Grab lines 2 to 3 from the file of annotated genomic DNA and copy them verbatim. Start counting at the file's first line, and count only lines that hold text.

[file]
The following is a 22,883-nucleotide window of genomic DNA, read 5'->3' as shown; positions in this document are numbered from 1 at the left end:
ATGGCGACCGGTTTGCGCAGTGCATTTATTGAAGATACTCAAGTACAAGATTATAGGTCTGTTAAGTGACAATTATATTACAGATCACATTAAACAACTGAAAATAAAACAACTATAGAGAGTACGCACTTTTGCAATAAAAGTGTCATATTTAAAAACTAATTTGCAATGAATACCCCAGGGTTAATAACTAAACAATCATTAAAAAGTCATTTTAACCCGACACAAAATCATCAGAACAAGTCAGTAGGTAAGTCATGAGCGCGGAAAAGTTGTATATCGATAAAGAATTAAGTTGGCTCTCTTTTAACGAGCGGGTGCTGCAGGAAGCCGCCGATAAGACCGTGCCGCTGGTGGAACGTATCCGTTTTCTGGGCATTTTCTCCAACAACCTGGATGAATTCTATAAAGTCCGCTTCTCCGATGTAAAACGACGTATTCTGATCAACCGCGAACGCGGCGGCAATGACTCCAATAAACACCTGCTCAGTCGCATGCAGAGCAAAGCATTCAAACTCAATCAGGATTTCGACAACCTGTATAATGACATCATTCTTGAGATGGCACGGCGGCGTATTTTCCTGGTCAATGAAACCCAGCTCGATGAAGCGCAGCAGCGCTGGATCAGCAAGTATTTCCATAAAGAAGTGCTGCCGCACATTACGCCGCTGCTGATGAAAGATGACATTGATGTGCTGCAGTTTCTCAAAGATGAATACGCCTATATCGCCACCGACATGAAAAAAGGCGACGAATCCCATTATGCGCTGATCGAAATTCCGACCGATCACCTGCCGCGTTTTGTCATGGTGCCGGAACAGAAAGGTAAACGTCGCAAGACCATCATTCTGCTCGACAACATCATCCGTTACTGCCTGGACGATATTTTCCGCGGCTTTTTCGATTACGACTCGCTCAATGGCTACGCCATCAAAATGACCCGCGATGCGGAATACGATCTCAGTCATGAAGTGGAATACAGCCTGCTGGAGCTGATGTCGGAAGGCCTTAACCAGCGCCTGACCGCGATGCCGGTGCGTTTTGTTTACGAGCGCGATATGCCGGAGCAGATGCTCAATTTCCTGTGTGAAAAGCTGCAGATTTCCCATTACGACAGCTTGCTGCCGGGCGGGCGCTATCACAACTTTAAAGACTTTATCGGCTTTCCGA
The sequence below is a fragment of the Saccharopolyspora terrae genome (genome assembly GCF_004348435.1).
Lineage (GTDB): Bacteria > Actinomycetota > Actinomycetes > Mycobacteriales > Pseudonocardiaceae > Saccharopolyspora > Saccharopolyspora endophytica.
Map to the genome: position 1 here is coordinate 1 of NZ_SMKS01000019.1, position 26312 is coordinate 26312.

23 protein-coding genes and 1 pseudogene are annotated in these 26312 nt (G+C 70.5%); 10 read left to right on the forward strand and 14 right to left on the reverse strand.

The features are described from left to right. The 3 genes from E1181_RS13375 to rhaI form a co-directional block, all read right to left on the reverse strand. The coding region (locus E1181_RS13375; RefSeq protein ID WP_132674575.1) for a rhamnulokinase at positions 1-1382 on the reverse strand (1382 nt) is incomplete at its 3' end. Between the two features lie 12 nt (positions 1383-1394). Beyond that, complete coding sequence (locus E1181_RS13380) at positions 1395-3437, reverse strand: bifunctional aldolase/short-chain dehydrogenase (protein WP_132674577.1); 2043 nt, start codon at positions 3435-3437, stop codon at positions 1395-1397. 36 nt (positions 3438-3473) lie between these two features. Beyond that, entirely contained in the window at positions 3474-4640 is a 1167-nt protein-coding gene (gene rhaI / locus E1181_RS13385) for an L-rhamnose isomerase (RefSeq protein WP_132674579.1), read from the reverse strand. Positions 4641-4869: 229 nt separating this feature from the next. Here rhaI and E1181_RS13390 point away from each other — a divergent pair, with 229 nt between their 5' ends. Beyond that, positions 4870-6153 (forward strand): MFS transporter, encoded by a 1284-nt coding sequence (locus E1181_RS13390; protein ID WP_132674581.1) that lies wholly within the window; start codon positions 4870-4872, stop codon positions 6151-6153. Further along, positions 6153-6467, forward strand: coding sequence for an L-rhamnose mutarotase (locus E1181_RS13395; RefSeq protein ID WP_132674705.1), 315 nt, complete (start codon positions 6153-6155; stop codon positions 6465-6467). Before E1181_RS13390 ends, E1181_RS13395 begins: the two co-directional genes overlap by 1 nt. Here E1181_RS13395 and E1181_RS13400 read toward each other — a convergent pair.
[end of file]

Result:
ATGGCGACCGGTTTGCGCAGTGCATTTATTGAAGATACTCAAGTACAAGATTATAGGTCTGTTAAGTGACAATTATATTACAGATCACATTAAACAACTGAAAATAAAACAACTATAGAGAGTACGCACTTTTGCAATAAAAGTGTCATATTTAAAAACTAATTTGCAATGAATACCCCAGGGTTAATAACTAAACAATCATTAAAAAGTCATTTTAACCCGACACAAAATCATCAGAACAAGTCAGTAGGTAAGTCATGAGCGCGGAAAAGTTGTATATCGATAAAGAATTAAGTTGGCTCTCTTTTAACGAGCGGGTGCTGCAGGAAGCCGCCGATAAGACCGTGCCGCTGGTGGAACGTATCCGTTTTCTGGGCATTTTCTCCAACAACCTGGATGAATTCTATAAAGTCCGCTTCTCCGATGTAAAACGACGTATTCTGATCAACCGCGAACGCGGCGGCAATGACTCCAATAAACACCTGCTCAGTCGCATGCAGAGCAAAGCATTCAAACTCAATCAGGATTTCGACAACCTGTATAATGACATCATTCTTGAGATGGCACGGCGGCGTATTTTCCTGGTCAATGAAACCCAGCTCGATGAAGCGCAGCAGCGCTGGATCAGCAAGTATTTCCATAAAGAAGTGCTGCCGCACATTACGCCGCTGCTGATGAAAGATGACATTGATGTGCTGCAGTTTCTCAAAGATGAATACGCCTATATCGCCACCGACATGAAAAAAGGCGACGAATCCCATTATGCGCTGATCGAAATTCCGACCGATCACCTGCCGCGTTTTGTCATGGTGCCGGAACAGAAAGGTAAACGTCGCAAGACCATCATTCTGCTCGACAACATCATCCGTTACTGCCTGGACGATATTTTCCGCGGCTTTTTCGATTACGACTCGCTCAATGGCTACGCCATCAAAATGACCCGCGATGCGGAATACGATCTCAGTCATGAAGTGGAATACAGCCTGCTGGAGCTGATGTCGGAAGGCCTTAACCAGCGCCTGACCGCGATGCCGGTGCGTTTTGTTTACGAGCGCGATATGCCGGAGCAGATGCTCAATTTCCTGTGTGAAAAGCTGCAGATTTCCCATTACGACAGCTTGCTGCCGGGCGGGCGCTATCACAACTTTAAAGACTTTATCGGCTTTCCGA
The sequence below is a fragment of the Saccharopolyspora terrae genome (genome assembly GCF_004348435.1).